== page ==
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    Five Thoughts on The Walking Dead‘s “Say Yes”

    By | March 6th, 2017
    Posted in Television | % Comments

    This week’s episode of The Walking Dead, “Say Yes,” is admittedly a very slow one, especially compared to the previous character-centric one.

    1. Live Together, Die Alone

    A key component of this episode was the different methods of survival of different people. Rick and Michonne have a relatively easy time gathering more than sixty guns when they work together, whereas the very abrasive and impatient Rosita gets absolutely nothing of value accomplished when she works on her own. This type of thinking follows through to Tara’s involvement, as she makes her decision to tell Rick about Oceanside, on the basis that no single group has more of a right to be by themselves than any other.

    2. The Increasingly Irrational Rosita

    Rosita, who has been annoying in the best of times, has gone straight into hypocrisy. Let alone the fact that running out alone is a veritable suicide mission, she seems to have a lot against working together with anyone who isn’t willing to do just what she wants, the opposite of allowing leadership to work. She whines about the fact that there are not going to be any guns that Rick will find to give to Jadis’ group… but then goes out, alone, to find guns for Jadis’ group If the effort is pointless, why go out completely alone?

    However, the worst part of what she did in this episode has to be her decision to barge into the church to talk at Father Gabriel Stokes, which shows a self-serving memory on top of the rest. In her mind, she only failed to kill Negan because Gabriel didn’t let her, and if she had been allowed to take the shot when she had the chance, nobody would have died. Keep in mind that she did take the shot, but missed and hit Lucille. The blame is entirely on her, and she won’t admit it.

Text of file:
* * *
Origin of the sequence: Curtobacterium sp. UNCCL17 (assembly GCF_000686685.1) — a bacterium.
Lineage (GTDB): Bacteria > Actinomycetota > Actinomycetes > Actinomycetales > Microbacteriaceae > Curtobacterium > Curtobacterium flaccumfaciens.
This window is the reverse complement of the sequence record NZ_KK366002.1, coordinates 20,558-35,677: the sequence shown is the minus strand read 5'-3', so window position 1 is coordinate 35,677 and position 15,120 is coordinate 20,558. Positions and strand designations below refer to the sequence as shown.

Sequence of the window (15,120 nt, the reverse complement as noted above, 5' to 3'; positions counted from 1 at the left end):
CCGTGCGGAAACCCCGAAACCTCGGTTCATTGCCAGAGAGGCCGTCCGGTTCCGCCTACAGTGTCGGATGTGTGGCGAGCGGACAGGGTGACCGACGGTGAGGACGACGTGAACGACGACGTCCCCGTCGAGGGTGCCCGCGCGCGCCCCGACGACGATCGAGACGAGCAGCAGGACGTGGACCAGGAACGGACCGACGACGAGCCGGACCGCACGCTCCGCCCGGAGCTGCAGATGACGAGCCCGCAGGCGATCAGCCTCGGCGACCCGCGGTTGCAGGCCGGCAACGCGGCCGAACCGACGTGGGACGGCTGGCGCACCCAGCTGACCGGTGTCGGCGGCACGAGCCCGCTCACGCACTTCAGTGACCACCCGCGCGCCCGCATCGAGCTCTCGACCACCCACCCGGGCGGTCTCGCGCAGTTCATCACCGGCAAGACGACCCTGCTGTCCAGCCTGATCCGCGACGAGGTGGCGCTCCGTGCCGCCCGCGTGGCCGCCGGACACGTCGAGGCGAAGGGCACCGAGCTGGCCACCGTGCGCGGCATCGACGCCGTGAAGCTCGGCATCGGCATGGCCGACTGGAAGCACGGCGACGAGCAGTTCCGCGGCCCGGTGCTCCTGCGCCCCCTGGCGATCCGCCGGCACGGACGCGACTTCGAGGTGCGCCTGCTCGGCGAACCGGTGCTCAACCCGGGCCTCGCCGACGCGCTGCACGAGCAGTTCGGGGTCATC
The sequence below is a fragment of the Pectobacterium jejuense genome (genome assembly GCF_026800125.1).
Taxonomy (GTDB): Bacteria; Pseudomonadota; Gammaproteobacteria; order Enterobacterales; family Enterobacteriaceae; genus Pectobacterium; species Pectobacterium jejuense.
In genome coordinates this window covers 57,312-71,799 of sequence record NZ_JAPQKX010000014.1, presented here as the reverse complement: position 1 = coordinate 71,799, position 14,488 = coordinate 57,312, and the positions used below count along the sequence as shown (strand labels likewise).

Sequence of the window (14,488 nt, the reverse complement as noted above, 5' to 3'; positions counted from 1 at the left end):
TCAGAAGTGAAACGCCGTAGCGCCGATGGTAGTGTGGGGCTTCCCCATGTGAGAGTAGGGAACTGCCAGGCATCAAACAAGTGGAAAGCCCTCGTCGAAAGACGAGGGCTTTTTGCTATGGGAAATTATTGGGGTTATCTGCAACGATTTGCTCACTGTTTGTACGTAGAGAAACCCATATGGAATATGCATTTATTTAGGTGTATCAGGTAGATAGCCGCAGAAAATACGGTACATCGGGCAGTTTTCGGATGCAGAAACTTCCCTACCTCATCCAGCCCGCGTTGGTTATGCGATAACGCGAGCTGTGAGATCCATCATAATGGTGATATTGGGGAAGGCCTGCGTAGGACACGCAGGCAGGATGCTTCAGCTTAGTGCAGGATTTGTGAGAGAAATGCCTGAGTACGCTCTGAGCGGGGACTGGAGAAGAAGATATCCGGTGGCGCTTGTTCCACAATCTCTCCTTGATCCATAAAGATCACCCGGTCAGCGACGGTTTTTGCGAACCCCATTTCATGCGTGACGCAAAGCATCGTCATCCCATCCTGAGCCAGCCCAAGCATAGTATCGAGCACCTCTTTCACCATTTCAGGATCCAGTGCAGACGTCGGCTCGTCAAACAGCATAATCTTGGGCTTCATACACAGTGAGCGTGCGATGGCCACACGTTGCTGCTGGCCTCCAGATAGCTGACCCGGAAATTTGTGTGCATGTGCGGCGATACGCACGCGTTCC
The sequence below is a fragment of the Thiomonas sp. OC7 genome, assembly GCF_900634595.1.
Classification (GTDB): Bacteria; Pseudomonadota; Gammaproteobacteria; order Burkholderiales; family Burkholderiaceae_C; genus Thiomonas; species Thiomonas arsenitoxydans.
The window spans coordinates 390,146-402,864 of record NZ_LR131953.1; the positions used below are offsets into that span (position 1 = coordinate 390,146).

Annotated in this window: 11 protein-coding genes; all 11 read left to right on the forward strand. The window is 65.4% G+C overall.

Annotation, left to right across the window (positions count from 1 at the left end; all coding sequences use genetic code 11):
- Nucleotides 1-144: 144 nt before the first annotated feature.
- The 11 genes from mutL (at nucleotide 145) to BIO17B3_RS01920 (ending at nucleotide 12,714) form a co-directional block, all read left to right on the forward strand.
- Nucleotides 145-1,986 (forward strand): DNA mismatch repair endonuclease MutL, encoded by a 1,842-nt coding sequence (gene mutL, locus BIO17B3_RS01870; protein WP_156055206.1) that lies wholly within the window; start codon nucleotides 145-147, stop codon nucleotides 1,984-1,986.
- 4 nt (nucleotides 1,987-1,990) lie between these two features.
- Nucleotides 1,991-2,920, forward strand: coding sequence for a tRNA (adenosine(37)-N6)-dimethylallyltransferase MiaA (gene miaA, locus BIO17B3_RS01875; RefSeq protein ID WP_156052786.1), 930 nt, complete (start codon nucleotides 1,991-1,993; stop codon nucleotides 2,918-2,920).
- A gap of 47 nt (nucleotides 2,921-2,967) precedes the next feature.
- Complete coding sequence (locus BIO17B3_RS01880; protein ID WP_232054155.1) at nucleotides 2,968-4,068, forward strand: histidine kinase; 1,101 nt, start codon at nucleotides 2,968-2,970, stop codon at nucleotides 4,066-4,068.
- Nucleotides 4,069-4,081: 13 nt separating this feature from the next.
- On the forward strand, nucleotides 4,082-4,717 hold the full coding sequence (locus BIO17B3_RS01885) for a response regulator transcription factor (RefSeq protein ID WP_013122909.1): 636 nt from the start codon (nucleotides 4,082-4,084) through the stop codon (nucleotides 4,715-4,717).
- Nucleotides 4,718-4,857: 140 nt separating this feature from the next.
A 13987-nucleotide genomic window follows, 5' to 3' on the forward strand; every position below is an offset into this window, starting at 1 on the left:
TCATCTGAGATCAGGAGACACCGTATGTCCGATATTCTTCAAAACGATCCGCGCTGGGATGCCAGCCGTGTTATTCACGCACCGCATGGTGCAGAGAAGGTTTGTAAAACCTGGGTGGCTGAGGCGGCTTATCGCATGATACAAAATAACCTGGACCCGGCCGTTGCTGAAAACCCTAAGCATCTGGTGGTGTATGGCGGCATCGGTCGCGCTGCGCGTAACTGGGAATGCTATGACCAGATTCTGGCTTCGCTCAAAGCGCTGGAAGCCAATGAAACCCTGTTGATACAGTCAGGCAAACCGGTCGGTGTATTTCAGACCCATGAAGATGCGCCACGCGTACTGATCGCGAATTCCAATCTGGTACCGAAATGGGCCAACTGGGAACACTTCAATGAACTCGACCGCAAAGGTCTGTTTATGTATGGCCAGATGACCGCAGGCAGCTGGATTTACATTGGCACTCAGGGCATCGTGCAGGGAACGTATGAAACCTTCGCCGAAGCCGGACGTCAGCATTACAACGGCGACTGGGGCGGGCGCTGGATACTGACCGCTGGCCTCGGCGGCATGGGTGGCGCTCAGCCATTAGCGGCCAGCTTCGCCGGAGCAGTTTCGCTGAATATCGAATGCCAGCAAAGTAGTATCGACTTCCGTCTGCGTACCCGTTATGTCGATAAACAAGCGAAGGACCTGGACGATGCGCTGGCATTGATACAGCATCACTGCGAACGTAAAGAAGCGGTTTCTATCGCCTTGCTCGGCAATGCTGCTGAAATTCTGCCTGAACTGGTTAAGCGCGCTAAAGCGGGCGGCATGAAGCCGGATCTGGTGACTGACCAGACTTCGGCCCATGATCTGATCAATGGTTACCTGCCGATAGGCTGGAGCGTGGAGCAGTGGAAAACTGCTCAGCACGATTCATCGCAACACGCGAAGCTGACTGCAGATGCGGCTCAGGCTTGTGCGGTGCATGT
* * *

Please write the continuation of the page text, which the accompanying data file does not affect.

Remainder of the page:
Even his call for her to keep working to save others, “anything is possible until your heart stops beating,” seems to have led her to a suicide mission with Sasha in tow.

    3. ”Romantic” Trip

    Rick and Michonne’s trip showed a lot of slow parts, but on the whole seemed to focus far more on romance and slowing them down than the urgency of the trip to find guns. I normally don’t care too much about romance on the show, but Rick and Michonne’s romance seems to have overridden their characters to some degree, even beyond some other characters’ romantic arcs. For instance, I wouldn’t have seen Glenn and Maggie (well, not now, but late in their romance) doing nearly as much on this type of thing, especially if they had a timetable.

    Rick’s repeated insistence on taking some extra time seemed to underscore this. Is he softening up too much? Unclear, but possible.

    4. Enforced Drama

    The scene in which Rick is assumed possibly dead seemed very forced. The whole thing could have made sense earlier in the show, such as Dale’s death, but having the main character randomly die in an episode far from a major conflict was unreasonably dramatic for viewers.

    5. Life Beyond the Self

    Rick’s note that it doesn’t matter if they die if they can secure a future is definitely a turning point for him. He always seemed to want to survive for his community, but he realizes now that he needs the community to survive, not himself. Does this mean a sacrifice down the line? Possibly, but likely not as transparent as in this episode.


    //TAGS | The Walking Dead

    Gregory Ellner

    Greg Ellner hails from New York City. He can be found on Twitter as @GregoryEllner or over on his Tumblr.

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